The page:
In the little bit of research I’ve done on Chemotherapy, I’ve learned that the treatment doesn’t target Cancer cells specifically; it targets fast dividing cells. Fast dividing cells include hair, fingernails, my tumor, and yes… sperm. When this whole thing began, I was advised to freeze some of my Little Gentlemen based on the small chance that normal sperm production wouldn’t start up again. As you may have guessed, this was a strange process.
In Manitoba, fertility clinics are privately run, so Amanda and I went to one close to our house. We waited in the waiting room (with a woman in the process of having quadruplets, among others), then were brought into the clinic room. We had a good talk to the doctor about the whole process, then were left to wait for the nurse to take me into the “donation room”.
When the nurse came in to get me, she asked me something that took me completely off guard. “Would you like your wife to come in with you?”.
I feel like this is a question they need to prepare you for! There was this moment of absolute panic where I didn’t wan’t to be presumptuous and say “yes”, but I also didn’t want to offend my wife and say “no”.
A split second later, the nurse started listing the stipulations… all the things that couldn’t take place in “the room”. It was then quickly decided that the awkwardness of what was about to happen would best be taken on alone.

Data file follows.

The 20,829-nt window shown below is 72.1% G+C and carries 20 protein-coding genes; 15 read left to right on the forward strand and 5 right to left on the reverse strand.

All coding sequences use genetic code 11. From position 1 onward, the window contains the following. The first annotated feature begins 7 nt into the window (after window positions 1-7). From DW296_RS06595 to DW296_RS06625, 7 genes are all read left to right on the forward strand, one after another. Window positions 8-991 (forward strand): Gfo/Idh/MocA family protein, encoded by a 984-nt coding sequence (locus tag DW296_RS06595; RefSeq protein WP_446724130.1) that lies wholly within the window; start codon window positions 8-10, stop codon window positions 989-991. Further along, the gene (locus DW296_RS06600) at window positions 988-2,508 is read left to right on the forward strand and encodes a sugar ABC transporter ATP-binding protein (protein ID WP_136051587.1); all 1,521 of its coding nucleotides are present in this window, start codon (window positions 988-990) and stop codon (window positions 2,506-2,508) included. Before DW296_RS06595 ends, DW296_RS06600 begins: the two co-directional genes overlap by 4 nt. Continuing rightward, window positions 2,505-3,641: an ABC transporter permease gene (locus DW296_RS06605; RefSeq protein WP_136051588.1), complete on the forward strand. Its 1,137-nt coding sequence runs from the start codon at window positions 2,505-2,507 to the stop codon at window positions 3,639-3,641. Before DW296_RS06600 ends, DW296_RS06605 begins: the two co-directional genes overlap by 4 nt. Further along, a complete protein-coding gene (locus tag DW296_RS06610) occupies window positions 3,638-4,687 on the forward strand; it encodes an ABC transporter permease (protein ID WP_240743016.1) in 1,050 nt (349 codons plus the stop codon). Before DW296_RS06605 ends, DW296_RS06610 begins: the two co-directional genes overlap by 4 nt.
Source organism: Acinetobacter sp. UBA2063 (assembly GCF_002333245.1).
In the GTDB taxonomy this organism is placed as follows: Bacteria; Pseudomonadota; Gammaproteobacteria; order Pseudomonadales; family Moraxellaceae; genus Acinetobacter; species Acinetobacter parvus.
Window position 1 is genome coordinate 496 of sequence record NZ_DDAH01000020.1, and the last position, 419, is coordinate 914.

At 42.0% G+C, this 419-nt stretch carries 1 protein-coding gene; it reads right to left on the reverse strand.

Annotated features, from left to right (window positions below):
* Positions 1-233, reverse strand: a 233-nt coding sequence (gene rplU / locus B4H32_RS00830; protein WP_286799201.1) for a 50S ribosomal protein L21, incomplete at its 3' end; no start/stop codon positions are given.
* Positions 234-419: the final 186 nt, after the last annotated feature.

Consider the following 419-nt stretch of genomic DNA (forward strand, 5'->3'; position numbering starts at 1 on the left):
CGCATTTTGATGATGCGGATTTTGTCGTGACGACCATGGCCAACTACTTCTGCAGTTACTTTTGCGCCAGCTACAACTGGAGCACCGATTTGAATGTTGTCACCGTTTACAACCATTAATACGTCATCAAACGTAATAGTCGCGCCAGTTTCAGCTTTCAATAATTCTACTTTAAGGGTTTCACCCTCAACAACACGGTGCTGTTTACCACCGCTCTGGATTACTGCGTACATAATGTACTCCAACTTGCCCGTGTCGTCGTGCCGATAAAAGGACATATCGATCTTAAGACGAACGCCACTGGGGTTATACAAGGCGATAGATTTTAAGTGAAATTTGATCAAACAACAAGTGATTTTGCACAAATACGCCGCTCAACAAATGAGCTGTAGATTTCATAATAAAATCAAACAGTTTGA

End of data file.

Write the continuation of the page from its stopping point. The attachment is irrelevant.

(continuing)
So here’s this action, that I’ve been literally hiding since I was a preteen. And I’m just being lead by a nurse and my wife, through a waiting room, to perform this… action. I could feel the unborn quadruplets judging me.
The first thing I noticed was how dimly lit the room was… why? They might as well have had pumpkin spice candles and rose pedals lining the linoleum. There was a stack of magazines (which I decided not to touch), and a chair (which I decided not to use). I washed my hands before and after…
Later that day, I got a phone call from the fertility clinic. While I’m not one to toot my own horn (if you know me, you’ll know that’s a total lie), the nurse was very pleased with the amount of “specimen” that we’d managed to save. So if chemo doesn’t go as planned, Amanda and I may still be able to have a baby!
Today I am on day 5 of my first treatment. This is supposed to be the worst of the first 2 weeks. It will likely get worse as we go, but if this is even in the realm of “as bad as it gets”, it’s totally manageable. I have some nausea, some pretty serious fatigue, and my mouth and joints feel kind of weird.
When I pee, the toxicity level is so high that I need to close off the toilette seat, and flush twice. This is just on the off chance that there is some untreated chemical in my urine. This is nasty stuff.
I’ve talked to a few people who have been through more intense chemo treatments, and they sound absolutely miserable. My treatment is considered “mild/moderate” as far as chemo goes, so I’m counting myself lucky!
So it goes.